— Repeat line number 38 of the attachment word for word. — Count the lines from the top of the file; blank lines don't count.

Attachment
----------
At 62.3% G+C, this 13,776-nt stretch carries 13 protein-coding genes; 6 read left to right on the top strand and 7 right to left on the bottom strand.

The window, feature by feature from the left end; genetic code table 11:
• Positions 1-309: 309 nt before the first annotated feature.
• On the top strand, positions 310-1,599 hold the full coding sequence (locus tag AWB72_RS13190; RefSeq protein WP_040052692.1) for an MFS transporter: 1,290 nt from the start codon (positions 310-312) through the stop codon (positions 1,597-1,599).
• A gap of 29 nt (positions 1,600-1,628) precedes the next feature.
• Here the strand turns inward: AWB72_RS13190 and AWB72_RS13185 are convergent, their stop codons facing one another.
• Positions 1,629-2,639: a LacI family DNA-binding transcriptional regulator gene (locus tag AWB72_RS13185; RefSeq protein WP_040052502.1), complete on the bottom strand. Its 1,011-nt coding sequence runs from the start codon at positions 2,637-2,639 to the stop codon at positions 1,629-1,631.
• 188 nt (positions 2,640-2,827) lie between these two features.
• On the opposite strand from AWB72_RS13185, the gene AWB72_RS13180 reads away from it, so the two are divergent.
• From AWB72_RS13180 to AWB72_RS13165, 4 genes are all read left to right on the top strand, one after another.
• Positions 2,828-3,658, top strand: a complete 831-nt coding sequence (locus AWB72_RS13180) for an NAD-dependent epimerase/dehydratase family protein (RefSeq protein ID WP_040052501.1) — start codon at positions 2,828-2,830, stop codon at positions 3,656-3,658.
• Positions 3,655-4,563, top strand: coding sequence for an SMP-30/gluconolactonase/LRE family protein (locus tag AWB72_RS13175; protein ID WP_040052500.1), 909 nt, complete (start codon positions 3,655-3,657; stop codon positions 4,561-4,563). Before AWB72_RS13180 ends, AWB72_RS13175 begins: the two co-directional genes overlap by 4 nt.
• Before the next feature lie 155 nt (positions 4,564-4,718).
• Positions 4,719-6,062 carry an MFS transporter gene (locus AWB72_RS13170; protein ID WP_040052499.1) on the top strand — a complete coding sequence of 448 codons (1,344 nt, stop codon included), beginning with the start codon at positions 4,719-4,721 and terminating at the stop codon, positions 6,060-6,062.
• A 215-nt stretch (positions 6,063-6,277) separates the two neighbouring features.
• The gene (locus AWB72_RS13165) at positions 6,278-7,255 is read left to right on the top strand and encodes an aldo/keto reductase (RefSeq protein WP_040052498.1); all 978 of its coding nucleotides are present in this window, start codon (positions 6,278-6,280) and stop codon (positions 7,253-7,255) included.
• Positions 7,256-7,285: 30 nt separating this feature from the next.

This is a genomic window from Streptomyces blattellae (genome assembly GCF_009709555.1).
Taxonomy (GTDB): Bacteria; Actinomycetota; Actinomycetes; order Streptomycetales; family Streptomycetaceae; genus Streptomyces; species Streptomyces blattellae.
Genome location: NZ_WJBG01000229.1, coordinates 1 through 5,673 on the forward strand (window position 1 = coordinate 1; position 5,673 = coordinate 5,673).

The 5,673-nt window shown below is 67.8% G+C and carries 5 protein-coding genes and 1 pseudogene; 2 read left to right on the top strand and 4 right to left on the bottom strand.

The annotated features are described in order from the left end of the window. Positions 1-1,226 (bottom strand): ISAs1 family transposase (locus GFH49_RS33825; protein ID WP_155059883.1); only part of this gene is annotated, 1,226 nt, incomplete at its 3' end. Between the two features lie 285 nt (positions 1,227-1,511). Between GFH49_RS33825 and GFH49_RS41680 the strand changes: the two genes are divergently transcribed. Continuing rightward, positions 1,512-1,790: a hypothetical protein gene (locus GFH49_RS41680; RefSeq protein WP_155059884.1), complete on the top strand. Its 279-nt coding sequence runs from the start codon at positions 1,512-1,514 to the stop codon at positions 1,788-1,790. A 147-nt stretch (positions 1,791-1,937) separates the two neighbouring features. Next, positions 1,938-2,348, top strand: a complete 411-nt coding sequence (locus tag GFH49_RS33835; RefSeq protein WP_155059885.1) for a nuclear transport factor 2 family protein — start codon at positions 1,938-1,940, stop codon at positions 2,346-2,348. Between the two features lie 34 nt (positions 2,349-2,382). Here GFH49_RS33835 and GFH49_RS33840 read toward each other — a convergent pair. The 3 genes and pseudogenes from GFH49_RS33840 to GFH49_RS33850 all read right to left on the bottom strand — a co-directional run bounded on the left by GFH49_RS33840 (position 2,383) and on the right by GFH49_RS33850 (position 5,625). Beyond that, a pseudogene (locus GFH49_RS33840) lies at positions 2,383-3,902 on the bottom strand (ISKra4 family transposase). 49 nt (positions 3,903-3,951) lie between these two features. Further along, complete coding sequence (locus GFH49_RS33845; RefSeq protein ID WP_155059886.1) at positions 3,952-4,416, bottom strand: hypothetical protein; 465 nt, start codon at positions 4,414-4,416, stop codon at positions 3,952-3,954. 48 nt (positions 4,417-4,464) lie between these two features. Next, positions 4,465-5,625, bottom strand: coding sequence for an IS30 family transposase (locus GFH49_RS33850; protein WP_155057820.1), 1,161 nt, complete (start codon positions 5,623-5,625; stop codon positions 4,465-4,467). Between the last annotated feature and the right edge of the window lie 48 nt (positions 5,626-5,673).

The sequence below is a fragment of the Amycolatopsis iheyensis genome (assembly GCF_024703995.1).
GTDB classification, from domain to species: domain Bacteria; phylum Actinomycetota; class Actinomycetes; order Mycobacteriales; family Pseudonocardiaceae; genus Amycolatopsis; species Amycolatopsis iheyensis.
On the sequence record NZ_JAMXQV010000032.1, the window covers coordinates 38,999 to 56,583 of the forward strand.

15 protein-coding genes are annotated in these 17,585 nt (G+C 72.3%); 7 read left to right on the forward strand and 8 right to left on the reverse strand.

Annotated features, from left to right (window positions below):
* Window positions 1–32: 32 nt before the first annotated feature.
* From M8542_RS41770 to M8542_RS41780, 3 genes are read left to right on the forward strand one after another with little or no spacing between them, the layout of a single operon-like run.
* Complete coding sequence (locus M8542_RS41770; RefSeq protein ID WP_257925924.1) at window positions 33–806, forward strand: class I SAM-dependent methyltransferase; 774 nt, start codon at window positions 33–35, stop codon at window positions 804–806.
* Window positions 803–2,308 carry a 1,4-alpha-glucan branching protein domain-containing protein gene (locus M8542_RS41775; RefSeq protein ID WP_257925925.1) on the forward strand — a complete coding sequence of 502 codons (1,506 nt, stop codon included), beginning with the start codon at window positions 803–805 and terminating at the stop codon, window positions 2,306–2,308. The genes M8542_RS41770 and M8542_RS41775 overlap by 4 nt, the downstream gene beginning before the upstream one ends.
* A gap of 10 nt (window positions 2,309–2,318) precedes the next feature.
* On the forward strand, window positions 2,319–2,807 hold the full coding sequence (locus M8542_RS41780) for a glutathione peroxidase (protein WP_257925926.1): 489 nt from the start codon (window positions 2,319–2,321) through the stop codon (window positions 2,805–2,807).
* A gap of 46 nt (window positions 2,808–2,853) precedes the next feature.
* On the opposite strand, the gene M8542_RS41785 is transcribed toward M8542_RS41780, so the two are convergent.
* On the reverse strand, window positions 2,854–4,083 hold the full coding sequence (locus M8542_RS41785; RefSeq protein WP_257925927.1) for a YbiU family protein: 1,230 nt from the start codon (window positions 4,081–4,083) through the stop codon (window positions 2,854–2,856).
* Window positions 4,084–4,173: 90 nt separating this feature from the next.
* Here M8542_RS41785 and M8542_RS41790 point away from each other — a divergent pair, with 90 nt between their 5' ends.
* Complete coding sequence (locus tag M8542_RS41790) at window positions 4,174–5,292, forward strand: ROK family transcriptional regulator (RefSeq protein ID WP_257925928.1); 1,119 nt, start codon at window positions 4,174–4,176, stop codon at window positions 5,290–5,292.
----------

* Here M8542_RS41785 and M8542_RS41790 point away from each other — a divergent pair, with 90 nt between their 5' ends.